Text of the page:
Fiona Gilmore, SEAS, Open Floor Hearing 1, 7 October 2020

GOOD EVENING

My name is Fiona Gilmore and I speak on behalf of Suffolk  Energy Action Solutions, the SEAS Campaign (in short), which  has a growing number of supporters from across the UK, as  well as from Norfolk and Suffolk. SEAS supporters have sent  thousands of postcards to the Secretary of State, Andrea  Leadsom, in the Autumn 2019 asking for a BEIS Review into  offshore transmission infrastructure and now it has been called.  We believe the short-medium term workstream for the BEIS  Review can make a positive difference to this DCO Examination before Deadline 4, date TBC.

People across the UK have united behind a common cause. A  call for fairness and justice. I speak tonight for the people  whose voices may not be heard. We are strongly in favour of  wind energy.

With the growing sense of excitement around the country  regarding the opportunities for the UK to lead the world in  Renewables and particularly, in wind energy, we are hugely  disappointed in the Applicant’s offshore transmission  infrastructure plans for EA1N and EA2.

These plans defy credibility, make no sense to us. We can  really sum them up in just two words: IRRATIONAL and  DISINGENUOUS.

The adverse impacts of this 12-year construction programme,  building the UK’s largest wind energy industrial complex  outweigh any benefits. For the health of our environment,  economy and well-being of our communities, these plans are  deleterious.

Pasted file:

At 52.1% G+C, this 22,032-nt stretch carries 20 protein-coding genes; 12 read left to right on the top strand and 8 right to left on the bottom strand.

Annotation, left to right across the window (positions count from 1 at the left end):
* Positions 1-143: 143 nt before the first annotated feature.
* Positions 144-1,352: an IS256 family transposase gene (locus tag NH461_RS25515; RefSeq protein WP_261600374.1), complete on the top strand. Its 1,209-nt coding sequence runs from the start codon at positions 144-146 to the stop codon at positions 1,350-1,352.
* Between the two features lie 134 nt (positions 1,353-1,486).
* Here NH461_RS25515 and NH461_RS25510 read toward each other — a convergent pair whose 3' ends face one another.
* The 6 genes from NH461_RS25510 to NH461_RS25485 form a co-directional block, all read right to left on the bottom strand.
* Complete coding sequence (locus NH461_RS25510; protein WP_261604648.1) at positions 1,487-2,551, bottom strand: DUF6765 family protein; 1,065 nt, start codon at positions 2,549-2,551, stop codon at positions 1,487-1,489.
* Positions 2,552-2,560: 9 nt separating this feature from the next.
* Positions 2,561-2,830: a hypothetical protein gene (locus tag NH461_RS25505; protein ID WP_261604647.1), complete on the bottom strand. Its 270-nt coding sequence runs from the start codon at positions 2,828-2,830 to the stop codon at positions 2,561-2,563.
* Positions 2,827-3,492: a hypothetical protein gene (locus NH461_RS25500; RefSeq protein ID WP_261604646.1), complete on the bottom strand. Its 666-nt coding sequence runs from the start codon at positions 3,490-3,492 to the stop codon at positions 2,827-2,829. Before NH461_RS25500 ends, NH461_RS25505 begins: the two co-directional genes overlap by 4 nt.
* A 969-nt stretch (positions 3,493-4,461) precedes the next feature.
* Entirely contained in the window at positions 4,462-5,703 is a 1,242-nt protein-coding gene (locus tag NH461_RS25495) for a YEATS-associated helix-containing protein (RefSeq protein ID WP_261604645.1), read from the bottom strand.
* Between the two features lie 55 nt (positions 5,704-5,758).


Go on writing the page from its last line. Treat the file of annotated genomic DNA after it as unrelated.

Amongst diverse communities, there is a profound sense of  anger and frustration and for others a feeling of apprehension.  A nightmare surely that one will wake up and see that it was  just a horrid dream? But, no.

I speak for the SEAS campaigners when I say that we are:

DISAPPOINTED: that there’s no logical trail between the  green credentials of the energy generation at sea and its  connection to the Grid on unspoilt countryside. We ask the  question, as long as wind generation is green, is it then: to  hell with everything else?

DISAPPOINTED: in the NSIP process, which was never  intended for a single site with designation for multiple substation and interconnector usage. The legal criteria for the  NSIP process are narrow and seem to be no longer fit for  purpose given these multiple substation objectives. The  consequences for this small area merit more considered and  contextualised evaluation than a DCO process permits. DISAPPOINTED: that the UK had no Master Plan for offshore  transmission infrastructure, during the last ten years; how  embarrassing is that? Given its critical role in the delivery of  our zero carbon emission targets and given our much talked  about world leadership ambition.

DISAPPOINTED: in Ofgem’s and National Grid’s role in all of  this as well as the Crown Estates.

DISAPPOINTED: that these plans are flaky. The assessment  methodologies are at times limited to just desk research and  that is inadequate given the unique circumstances and context  of coastal Suffolk and scale of projects. Key evaluation factors  have been omitted and quantitative assessments have at times  used outdated methods and not taken into account the  cumulative impacts.